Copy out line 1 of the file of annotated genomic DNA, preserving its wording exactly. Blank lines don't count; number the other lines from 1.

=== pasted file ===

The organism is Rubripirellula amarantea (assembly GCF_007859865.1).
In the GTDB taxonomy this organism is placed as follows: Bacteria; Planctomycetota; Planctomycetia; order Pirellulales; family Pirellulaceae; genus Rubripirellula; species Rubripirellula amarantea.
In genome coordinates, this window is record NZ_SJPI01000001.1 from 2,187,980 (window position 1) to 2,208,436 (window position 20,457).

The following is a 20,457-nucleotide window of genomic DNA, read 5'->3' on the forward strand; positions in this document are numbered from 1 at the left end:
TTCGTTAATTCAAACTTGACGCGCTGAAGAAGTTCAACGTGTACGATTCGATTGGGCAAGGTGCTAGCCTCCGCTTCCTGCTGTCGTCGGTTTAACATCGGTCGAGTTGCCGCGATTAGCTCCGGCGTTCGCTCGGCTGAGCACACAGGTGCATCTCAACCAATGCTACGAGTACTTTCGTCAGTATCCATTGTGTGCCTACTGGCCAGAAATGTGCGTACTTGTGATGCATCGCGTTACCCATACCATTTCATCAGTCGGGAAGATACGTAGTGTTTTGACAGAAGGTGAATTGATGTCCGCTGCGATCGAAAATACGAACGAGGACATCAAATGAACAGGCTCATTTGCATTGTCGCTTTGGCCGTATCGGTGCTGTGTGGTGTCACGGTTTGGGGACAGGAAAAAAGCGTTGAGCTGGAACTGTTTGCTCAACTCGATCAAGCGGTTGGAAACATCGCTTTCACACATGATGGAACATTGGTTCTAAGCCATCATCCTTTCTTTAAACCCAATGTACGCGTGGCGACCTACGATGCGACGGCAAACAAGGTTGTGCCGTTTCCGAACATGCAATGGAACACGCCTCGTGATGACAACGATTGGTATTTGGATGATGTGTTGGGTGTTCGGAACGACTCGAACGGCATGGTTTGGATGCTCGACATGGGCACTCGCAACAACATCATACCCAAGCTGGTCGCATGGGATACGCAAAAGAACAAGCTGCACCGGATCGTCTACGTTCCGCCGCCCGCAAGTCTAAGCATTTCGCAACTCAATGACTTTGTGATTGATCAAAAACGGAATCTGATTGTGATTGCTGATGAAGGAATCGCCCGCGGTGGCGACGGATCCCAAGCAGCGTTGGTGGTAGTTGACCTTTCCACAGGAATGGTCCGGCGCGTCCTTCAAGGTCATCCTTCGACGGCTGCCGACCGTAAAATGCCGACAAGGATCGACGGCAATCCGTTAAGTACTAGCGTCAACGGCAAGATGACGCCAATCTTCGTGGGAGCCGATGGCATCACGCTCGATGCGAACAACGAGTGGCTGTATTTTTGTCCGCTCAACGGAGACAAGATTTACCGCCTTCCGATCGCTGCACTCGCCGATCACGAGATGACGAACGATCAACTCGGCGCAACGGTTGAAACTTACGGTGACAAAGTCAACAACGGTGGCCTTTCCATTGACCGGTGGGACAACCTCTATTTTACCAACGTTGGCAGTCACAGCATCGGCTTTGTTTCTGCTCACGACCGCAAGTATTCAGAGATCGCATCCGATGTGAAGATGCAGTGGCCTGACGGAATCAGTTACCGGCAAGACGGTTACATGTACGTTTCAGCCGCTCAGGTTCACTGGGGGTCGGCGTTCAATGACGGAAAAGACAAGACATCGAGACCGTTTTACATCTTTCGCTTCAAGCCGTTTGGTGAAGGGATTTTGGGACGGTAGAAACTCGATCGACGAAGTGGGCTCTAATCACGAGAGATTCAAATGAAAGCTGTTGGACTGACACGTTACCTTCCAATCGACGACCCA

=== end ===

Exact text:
The organism is Rubripirellula amarantea (assembly GCF_007859865.1).